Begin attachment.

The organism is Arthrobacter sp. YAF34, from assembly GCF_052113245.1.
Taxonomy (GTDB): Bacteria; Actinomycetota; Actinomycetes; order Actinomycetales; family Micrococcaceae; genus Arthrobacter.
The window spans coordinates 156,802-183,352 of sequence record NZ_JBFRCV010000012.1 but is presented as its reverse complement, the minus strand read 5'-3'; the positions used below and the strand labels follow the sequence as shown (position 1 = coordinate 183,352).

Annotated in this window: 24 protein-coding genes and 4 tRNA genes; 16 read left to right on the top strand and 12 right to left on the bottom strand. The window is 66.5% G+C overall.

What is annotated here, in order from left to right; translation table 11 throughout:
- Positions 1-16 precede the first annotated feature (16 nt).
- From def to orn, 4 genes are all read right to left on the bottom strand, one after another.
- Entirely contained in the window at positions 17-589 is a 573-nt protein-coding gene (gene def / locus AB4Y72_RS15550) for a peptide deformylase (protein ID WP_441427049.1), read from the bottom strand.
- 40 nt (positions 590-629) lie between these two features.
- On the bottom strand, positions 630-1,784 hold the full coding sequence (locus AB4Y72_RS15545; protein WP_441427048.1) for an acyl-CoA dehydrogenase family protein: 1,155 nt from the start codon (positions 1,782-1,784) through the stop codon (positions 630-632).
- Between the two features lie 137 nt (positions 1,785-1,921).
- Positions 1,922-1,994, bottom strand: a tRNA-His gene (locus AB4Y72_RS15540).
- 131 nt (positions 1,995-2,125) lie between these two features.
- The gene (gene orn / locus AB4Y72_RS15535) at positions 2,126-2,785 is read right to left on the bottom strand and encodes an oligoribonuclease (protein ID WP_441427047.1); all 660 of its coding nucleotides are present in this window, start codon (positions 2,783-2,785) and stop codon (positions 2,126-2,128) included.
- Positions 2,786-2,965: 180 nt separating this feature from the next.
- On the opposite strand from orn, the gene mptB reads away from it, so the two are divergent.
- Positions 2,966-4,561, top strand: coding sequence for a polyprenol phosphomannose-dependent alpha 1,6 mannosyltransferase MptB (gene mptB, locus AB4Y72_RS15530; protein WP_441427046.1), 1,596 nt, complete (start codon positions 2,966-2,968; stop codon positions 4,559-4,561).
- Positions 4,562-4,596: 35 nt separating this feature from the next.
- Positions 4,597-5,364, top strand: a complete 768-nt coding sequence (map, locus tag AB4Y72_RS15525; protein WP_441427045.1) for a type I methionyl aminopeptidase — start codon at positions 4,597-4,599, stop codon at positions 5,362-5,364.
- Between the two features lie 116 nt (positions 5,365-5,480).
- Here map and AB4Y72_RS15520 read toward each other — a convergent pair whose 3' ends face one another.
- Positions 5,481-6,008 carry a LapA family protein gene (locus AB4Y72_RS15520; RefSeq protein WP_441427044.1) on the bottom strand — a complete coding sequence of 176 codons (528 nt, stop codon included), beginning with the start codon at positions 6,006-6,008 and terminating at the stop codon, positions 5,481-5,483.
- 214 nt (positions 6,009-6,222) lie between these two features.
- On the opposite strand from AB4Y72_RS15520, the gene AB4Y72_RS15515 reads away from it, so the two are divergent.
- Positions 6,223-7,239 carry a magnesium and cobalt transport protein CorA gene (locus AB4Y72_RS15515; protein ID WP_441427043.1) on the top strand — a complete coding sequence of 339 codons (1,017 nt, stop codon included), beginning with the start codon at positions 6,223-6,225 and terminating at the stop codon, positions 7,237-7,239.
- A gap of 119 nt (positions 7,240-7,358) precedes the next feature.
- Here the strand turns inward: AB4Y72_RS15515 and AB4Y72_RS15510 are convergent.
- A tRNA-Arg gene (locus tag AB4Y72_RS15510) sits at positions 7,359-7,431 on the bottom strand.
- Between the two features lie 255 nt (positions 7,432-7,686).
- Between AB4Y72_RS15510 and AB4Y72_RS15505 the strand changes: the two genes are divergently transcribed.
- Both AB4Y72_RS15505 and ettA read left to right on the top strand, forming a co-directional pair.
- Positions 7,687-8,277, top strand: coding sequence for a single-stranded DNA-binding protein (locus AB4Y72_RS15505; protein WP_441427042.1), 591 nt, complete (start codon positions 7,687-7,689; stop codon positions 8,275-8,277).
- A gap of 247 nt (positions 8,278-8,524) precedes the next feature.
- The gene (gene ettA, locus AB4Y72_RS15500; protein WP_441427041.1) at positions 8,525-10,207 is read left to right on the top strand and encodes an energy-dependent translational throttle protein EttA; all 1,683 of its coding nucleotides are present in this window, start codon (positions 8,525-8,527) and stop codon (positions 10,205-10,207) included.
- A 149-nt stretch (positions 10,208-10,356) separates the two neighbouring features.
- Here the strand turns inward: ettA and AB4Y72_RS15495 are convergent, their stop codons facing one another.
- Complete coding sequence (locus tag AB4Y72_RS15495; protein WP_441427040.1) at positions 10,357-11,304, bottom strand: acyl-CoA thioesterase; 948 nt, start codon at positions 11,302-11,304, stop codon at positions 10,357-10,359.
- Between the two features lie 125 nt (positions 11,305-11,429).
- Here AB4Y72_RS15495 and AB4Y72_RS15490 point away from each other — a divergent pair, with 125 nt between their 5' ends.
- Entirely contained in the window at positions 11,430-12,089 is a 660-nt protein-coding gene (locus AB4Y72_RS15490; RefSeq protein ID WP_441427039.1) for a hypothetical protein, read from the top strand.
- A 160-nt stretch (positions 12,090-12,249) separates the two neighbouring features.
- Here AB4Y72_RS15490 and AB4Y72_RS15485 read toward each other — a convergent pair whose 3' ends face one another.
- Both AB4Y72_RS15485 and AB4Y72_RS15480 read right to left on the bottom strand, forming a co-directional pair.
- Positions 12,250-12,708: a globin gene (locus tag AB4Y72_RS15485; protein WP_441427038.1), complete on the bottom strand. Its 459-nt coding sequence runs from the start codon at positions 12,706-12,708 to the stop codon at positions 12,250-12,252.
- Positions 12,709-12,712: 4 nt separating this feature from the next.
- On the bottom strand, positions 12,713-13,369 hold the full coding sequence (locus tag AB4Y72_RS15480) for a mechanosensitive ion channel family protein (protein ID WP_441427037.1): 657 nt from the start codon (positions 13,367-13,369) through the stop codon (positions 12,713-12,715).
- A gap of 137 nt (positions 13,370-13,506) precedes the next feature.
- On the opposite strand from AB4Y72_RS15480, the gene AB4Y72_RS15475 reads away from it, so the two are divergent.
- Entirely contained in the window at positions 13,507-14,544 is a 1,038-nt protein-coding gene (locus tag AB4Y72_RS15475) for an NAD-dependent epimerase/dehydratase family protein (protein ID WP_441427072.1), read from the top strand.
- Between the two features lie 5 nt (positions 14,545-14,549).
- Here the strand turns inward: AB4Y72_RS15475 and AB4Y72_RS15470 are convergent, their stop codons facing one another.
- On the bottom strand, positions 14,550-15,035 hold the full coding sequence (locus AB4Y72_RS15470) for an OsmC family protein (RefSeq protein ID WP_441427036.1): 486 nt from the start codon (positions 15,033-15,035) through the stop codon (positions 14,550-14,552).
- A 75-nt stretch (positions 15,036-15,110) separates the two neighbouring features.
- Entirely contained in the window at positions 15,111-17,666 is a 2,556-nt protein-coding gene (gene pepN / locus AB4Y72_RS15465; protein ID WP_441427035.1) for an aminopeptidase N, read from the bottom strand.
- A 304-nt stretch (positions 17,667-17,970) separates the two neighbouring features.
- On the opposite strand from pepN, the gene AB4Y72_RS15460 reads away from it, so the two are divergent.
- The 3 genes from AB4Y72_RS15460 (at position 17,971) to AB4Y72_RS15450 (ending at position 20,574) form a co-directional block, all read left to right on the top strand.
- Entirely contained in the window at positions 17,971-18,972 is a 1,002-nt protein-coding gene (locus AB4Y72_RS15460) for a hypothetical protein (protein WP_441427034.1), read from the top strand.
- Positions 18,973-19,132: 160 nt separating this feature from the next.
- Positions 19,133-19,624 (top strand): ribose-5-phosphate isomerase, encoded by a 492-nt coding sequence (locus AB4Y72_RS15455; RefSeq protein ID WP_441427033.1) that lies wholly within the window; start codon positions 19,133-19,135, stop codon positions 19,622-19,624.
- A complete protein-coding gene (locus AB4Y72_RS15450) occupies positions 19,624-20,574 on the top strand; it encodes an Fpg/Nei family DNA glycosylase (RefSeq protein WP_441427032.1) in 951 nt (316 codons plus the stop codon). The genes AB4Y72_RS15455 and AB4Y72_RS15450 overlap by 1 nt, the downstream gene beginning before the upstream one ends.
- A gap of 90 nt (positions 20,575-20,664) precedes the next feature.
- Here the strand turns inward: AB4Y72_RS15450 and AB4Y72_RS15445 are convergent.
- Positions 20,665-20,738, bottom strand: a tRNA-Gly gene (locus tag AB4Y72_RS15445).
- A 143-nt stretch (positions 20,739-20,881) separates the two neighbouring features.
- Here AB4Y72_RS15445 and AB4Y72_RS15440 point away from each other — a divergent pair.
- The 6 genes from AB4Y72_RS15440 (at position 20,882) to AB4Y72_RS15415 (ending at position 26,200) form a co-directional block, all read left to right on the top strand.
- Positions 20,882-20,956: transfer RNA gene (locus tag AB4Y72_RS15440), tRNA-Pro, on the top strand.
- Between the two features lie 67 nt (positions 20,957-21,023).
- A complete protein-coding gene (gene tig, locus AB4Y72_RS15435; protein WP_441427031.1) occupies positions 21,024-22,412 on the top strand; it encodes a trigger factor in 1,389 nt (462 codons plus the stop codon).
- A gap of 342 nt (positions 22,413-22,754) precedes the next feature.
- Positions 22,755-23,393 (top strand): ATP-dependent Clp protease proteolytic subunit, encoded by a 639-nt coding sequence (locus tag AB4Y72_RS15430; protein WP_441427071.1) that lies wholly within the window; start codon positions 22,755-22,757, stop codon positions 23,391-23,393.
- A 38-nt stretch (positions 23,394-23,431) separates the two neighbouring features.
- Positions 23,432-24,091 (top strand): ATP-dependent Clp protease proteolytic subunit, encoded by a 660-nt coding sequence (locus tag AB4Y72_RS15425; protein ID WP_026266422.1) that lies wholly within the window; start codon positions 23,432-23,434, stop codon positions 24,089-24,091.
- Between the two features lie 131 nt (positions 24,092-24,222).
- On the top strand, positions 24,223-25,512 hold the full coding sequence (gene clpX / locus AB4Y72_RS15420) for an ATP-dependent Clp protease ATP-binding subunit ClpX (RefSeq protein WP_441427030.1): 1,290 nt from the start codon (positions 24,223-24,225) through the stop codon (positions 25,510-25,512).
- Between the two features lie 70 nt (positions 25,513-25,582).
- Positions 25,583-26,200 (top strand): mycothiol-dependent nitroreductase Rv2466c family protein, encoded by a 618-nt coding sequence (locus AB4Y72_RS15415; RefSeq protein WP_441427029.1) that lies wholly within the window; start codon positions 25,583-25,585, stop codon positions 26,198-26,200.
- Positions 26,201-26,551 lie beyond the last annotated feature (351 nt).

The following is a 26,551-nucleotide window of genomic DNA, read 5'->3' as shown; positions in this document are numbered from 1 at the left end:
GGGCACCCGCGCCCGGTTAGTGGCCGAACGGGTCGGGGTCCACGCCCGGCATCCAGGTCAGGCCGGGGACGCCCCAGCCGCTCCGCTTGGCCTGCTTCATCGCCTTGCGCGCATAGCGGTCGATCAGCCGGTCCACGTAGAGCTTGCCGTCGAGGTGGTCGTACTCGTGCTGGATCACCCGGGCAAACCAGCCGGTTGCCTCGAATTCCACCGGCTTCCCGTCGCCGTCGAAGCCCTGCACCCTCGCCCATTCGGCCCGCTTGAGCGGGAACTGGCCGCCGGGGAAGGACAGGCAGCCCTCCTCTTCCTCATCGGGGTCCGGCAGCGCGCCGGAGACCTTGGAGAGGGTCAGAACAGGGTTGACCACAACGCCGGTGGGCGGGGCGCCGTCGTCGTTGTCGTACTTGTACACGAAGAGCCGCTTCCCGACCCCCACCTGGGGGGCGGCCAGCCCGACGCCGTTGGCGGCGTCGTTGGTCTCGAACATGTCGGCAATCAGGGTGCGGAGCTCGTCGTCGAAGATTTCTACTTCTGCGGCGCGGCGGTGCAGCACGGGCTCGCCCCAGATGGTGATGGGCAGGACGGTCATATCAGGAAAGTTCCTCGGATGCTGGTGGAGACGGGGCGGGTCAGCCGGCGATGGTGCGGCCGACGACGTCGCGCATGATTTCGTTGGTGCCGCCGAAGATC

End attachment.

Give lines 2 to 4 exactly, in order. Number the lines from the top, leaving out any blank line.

Taxonomy (GTDB): Bacteria; Actinomycetota; Actinomycetes; order Actinomycetales; family Micrococcaceae; genus Arthrobacter.
The window spans coordinates 156,802-183,352 of sequence record NZ_JBFRCV010000012.1 but is presented as its reverse complement, the minus strand read 5'-3'; the positions used below and the strand labels follow the sequence as shown (position 1 = coordinate 183,352).

Annotated in this window: 24 protein-coding genes and 4 tRNA genes; 16 read left to right on the top strand and 12 right to left on the bottom strand. The window is 66.5% G+C overall.